Postwar Reconstruction and Expansion
In the years immediately following the war, PetroFina—led by president Laurent Wolters—concentrated on rebuilding its distribution network, acquiring three new ships, modernizing its Belgian depots, and restructuring outlets in France, the United Kingdom, the Netherlands, and the Belgian Congo (later known as Zaire, still later as the Democratic Republic of Congo). With virtually no products of its own, it formed an alliance with British Petroleum PLC (BP), which by contrast had oil but lacked adequate distribution facilities. Under an agreement which lasted from 1946 to 1980, BP supplied the oil, crude or refined, that PetroFina required. Lacking funds to rebuild the Dunkirk refinery, PetroFina turned it over to BP in exchange for products.
Faced with an unprecedented demand for petrol, the Belgian government decided in the late 1940s that the country’s refinery capacity needed drastic upgrading. PetroFina and BP spawned the Société Industrielle Beige des Pétroles (SIBP) to build a huge refinery at Antwerp, which opened in October 1951 with a capacity of two million tons per annum, equivalent to Belgium’s entire consumption. In the next 20 years the refinery’s capacity was to increase by a factor of eight, making it by far the largest in Belgium, and among the largest in Europe.
PetroFina undertook its first postwar explorations in Mexico, starting in 1949. The Mexican venture proved short-lived. Canadian Fina Oil (Canada Fina) and Canadian PetroFina started exploring on opposite sides of Canada in the early 1950s; in 1961 Canada Fina would become a subsidiary of Canadian PetroFina. Exploration also took place in Africa, including Angola, Zaire, and Egypt, during the 1950s.
In 1956 PetroFina gained a foothold in the United States. American PetroFina was set up in cooperation with the Panhandle Oil Corporation of Texas to operate Panhandle’s oil wells, refineries, and distribution network. By the end of 1957 the company was extracting 11,000 barrels per day (b/d), had refining capacity for 50,000 b/d, and controlled over 1,000 retail outlets.
The 1950s saw PetroFina’s refinery base and distribution networks expanding into Germany, Italy, Sweden, Norway, Switzerland, and Tunisia, as well as North America. It typically entered new markets through acquisitions, financed through rights issues. A dozen large tankers were added to the fleet, the availability of several of which gave PetroFina an edge when the 1956 closure of the Suez Canal added 25 days to the sea journey taken by most of Europe’s oil.
Alongside PetroFina’s main activities, complementary interests were being developed. Palmafina, a margarine and soap-making subsidiary dating from before the war, joined a U.S. collaborator in a new venture, Oleochim, founded in 1957 to produce fatty acids and glycerine at Ertvelde.
Moved into Chemicals and Paints in the 1950s and 1960s
In 1954 PetroFina had taken a share in Petrochim, a petrochemical venture by a consortium of Belgian chemical companies. Four years later, ready to exploit its research findings, Petrochim began constructing a factory near the SIBP refinery at Antwerp. When the factory failed to achieve the economies of scale needed for profitability, PetroFina took control together with a partner with extensive petrochemical experience, the American Phillips Petroleum Company. In 1964 PetroFina and Phillips launched Petrochim on a BFr 5 billion investment program involving the construction of one of the largest ethylene production facilities in the world; an extraction unit for benzene, toluene, and xylenes; and a synthetic rubber manufacturing plant.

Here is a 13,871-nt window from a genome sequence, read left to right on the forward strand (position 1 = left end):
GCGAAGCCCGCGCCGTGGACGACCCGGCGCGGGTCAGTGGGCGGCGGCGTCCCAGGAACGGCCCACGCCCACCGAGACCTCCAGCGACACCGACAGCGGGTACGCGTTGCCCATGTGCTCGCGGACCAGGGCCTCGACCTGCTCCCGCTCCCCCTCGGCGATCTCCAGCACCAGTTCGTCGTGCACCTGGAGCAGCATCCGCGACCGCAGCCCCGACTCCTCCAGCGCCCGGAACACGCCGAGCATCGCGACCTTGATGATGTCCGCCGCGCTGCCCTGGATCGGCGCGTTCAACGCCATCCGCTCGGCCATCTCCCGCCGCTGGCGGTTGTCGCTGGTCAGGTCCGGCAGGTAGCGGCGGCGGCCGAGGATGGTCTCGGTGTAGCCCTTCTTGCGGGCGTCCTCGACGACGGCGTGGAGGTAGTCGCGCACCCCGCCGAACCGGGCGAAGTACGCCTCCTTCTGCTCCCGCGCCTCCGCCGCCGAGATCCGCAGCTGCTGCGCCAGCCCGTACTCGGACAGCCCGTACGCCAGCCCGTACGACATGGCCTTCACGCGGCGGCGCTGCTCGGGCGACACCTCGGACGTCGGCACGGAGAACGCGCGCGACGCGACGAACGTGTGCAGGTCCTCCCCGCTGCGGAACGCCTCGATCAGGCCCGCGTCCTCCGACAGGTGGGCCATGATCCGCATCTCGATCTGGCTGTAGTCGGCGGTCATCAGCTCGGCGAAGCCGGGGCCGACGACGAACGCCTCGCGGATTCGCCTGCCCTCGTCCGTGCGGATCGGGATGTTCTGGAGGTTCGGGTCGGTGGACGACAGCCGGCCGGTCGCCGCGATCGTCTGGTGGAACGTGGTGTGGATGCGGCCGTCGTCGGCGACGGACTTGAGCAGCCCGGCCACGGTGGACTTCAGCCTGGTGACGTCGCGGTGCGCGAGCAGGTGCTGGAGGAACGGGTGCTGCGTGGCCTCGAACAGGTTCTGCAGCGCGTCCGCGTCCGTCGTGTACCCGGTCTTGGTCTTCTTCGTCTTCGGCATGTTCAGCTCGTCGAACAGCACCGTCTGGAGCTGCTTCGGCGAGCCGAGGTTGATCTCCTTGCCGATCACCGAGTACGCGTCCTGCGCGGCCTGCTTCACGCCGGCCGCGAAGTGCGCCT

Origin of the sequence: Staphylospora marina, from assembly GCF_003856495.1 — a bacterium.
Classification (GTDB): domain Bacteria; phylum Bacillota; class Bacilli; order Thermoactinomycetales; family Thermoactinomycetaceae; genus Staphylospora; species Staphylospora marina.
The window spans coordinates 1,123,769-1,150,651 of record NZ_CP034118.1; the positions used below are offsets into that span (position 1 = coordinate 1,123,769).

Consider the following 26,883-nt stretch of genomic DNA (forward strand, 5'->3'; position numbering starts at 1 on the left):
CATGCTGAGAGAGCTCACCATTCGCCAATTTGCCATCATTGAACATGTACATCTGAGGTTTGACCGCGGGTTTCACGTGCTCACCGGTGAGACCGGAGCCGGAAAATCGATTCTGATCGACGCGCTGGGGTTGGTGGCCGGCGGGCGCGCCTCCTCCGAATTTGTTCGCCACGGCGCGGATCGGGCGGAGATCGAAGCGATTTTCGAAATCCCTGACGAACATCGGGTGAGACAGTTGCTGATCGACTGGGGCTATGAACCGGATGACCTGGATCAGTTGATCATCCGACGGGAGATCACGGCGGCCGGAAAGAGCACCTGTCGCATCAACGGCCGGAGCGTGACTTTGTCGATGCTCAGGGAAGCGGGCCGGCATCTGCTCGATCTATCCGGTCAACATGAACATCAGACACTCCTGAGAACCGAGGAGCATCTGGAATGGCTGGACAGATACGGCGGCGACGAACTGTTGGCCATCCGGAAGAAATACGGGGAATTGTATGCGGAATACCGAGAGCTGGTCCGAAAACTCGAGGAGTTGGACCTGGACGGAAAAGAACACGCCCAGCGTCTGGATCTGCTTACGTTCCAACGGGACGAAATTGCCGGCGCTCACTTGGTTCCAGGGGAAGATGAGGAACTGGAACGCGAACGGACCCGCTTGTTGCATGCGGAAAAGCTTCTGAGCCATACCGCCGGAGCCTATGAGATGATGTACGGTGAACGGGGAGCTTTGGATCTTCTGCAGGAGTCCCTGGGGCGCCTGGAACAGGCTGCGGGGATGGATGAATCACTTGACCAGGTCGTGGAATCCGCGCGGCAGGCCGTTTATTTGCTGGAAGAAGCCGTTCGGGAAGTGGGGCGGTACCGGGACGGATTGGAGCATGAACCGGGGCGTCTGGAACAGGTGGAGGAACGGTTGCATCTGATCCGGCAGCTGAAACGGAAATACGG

Our mission: To maximize added value throughout the entire industrial and commercial process by pursuing a clear strategic line, using company resources efficiently and safely and yielding the necessary profit to remunerate share-holders and ensure the Company’s growth; to play a constructive role within the communities in which we operate, by positioning our activities within their development objectives and by ensuring high added value quality employment, through continuous learning.
PetroFina’s petrochemical interests grew during the 1960s, with an emphasis on vertical integration. Pipelines were built to take Petrochim’s ethylene to the factories that used it, and PetroFina and Phillips invested in one such factory, Polyolefins. Set up in 1966 to make high density polyethylene, Polyolefins would increase its output by a factor of five in its first 15 years.
PetroFina became a major force in U.S. petrochemicals with its 1963 acquisition of Cosden Petroleum Corporation, a leading polystyrene manufacturer with valuable patents and a wealth of expertise. Between 1963 and 1979, Cosden’s petrochemical sales were to grow from US$18 million to US$500 million, necessitating ambitious construction projects, notably Cosmar, a styrene plant in Louisiana feeding Cosden’s original polystyrene plant at Big Spring and an additional plant at Calumet City.
The year 1963 also saw PetroFina’s entry into the paint market with Oleochim’s purchase of Astrolac. This move fitted neatly into the portfolio: paints and varnishes were needed for PetroFina’s ships and plant, and PetroFina’s refineries could supply many of their ingredients.